Many visitors to the UK spend the majority of their visit exploring London and the south, or maybe making a short trip up to Edinburgh. But the north of England has plenty to offer visitors from historic cities, to gorgeous seaside resorts, to stunning countryside.
I’m a proud Northerner and I love to showcase the fantastic things to do in the north. I’ll admit this list is very North West and Yorkshire centric as I’ve spent considerably less time in the North East and I’ve decided against including some of the more obvious city locations in favour of smaller towns and quaint villages, but here are some of my favourite places in the north.
An enchanting seaside resort on the Yorkshire Coast, Whitby is simply one of the most magical places I’ve ever visited. The town’s skyline is dominated by the ruins of Whitby Abbey atop the famous 199 Steps, while at the bottom you’ll find winding cobbled streets with quaint, colourful cottages and the harbour. Don’t forget to get some fish and chips while you’re there!
As one of the UK’s oldest cities, York has a rich history and plenty to see and do. It may be touristy in places, but it is worth it! The Minster dominates the city and is an absolute marvel of medieval architecture (tip: if you can’t afford the full admission cost, you can stand in the entrance area for free!). Other York highlights include historic street The Shambles – be warned, it is always busy, the city walls and Clifford’s Tower. I also hear good things about the Railway Museum although I’ve never actually been. Sadly, the Viking centre Jorvik is currently closed for repairs after the damaging floods last year.
Located on the fringes of Greater Manchester, Ramsbottom is a wonderful market town with something for everyone. Hikers and nature lovers can explore the surrounding countryside or climb up to Peel Tower, foodies are well catered for with a number of well-regarded pubs and restaurants, history buffs can take a step back in time with a trip on the steam trains of the East Lancashire Railway and those who love to shop can potter around the indie shops, antiques centre or well-stocked charity shops. Oh, and there’s also a chocolate café!
Southport is the North West’s best seaside resort. I say this was a slight bias as it is my hometown, but I think it has just as much to offer as its nearby rival Blackpool and a more relaxed atmosphere. It’s home to the second-longest pier in the UK (even if the beach isn’t the best) and also features attractions including a miniature railway, parks, a lake and a funfair. Nice fact for you: Napoleon III lived in Southport before he became French Emperor and he used the town’s main shopping street, Lord Street, as inspiration for the redesign of Paris.
Another historic city but one that’s much less crowded than the streets of York, Lancaster is somewhere that doesn’t get as much love and attention as I feel it should. The city is dominated by the Castle which was for much of its life (even in recent years) used as a prison – it’s famous as being the location where the Pendle Witches were put on trial in 1612 after they were forced to walk to the city from Pendle Hill. If you’re looking for somewhere with a less morbid history, explore Williamson Park and climb up to the Ashton Memorial which offers great views of the surrounding areas.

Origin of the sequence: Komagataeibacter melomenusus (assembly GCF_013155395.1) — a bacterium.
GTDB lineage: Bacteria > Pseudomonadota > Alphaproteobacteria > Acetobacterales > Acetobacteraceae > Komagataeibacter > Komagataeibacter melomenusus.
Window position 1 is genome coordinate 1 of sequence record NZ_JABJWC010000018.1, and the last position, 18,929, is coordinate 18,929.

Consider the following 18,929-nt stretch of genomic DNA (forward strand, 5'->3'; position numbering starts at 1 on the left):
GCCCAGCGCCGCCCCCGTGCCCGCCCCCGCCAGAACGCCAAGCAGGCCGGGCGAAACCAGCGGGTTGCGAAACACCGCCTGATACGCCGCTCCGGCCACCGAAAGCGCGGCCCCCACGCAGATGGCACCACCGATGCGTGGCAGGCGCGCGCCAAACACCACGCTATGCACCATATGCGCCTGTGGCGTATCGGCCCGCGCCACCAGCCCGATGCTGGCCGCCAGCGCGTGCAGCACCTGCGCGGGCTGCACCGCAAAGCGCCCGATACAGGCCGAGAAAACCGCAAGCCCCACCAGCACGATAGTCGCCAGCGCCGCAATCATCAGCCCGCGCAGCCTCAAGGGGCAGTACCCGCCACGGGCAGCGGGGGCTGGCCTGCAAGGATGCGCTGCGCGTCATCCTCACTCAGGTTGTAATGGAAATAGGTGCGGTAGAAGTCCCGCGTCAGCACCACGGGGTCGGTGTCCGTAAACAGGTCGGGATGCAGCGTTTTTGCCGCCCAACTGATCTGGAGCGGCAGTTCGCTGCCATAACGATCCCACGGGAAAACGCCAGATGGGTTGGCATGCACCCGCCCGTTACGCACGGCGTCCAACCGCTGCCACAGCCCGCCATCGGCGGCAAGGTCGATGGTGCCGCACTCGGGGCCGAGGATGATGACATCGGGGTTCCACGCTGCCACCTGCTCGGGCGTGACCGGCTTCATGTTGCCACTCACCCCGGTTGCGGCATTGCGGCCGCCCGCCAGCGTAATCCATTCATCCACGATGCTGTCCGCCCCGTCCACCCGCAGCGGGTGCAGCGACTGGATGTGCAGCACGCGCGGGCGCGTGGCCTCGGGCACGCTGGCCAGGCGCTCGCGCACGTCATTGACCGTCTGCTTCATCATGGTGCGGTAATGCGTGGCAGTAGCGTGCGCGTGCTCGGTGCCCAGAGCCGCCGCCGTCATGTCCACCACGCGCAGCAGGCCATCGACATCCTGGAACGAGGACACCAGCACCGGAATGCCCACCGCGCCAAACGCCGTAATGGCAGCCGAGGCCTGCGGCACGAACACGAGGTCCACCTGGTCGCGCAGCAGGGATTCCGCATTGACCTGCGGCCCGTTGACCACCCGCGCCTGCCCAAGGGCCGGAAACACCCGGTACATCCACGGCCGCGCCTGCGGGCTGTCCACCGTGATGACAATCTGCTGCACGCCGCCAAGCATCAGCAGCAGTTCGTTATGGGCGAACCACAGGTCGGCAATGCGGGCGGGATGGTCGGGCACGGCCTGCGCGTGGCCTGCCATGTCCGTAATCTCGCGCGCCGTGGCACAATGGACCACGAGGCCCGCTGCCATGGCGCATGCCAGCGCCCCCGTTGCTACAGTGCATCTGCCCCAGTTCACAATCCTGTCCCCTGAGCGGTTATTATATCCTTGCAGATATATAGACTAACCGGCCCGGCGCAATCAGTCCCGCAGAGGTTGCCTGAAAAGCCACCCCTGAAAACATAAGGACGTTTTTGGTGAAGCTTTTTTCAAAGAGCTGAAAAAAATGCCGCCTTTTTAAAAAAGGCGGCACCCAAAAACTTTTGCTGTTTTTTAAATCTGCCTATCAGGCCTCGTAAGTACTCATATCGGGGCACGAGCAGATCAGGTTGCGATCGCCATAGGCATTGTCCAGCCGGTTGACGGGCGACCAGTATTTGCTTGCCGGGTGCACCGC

The Peak District
The Peak District has plenty to offer visitors and it’s hard to pick out just a specific highlight! It’s the birthplace of walking and rambling as we know it now – in 1932, a mass trespass took place up Kinder Scout to protest about farmers shutting off their land to walkers. It led to walkers being given the right to travel through common land and open country and the creation of routes such as The Pennine Way. Villages such as Hope and Edale within the valley are perfect places to explore the surrounding countryside, Castleton is a bustling little place with a 12th century fort, Peveril Castle, overlooking it and the spa town of Buxton is a great place for a weekend away, It’s a lovely part of the country and is easily accessible by train (from Manchester and Sheffield) too.
Located above Manchester, the moors of Saddleworth feature rural villages, beautiful scenery and plenty of countryside to explore. You won’t be disappointed wherever you find yourself, although some of my personal favourites include the hill known as Pots and Pans above Greenfield and the ever-popular town of Uppermill.
There are so many wonderful places to visit in the Lake District, but Coniston stands out for me as it has both a lake (Coniston Water) and a hill (The Old Man of Coniston) within easy reach. It’s not as accessible as some other Lake District locations (you need to get a train then a bus from Windermere or drive), but this adds to its charm. We stayed in a lovely pub called The Black Bull Inn which has makes its own beer under the name Coniston Brewery.
It’s very easy to fall in love with Hebden Bridge. It’s a bustling and dynamic market town which is well-known for its independent shops and restaurants. Highlights include climbing up to the village of Heptonstall (pictured) which is the burial place of poet Sylvia Plath or exploring the National Trust site Hardcastle Crags.
Haworth is world famous for its links with the Bronte sisters, and it’s a wonderful place to visit whether you’re interested in literature or not. With its quaint cobbled streets, it retains much of its historic charm (although, apparently it wasn’t the nicest place to be when the three sisters resided in the town) and it’s fascinating to explore the surrounding countryside that so inspired Anne, Charlotte and Emily. Make sure you visit Top Withins, which is said to be the inspiration for the setting of Wuthering Heights.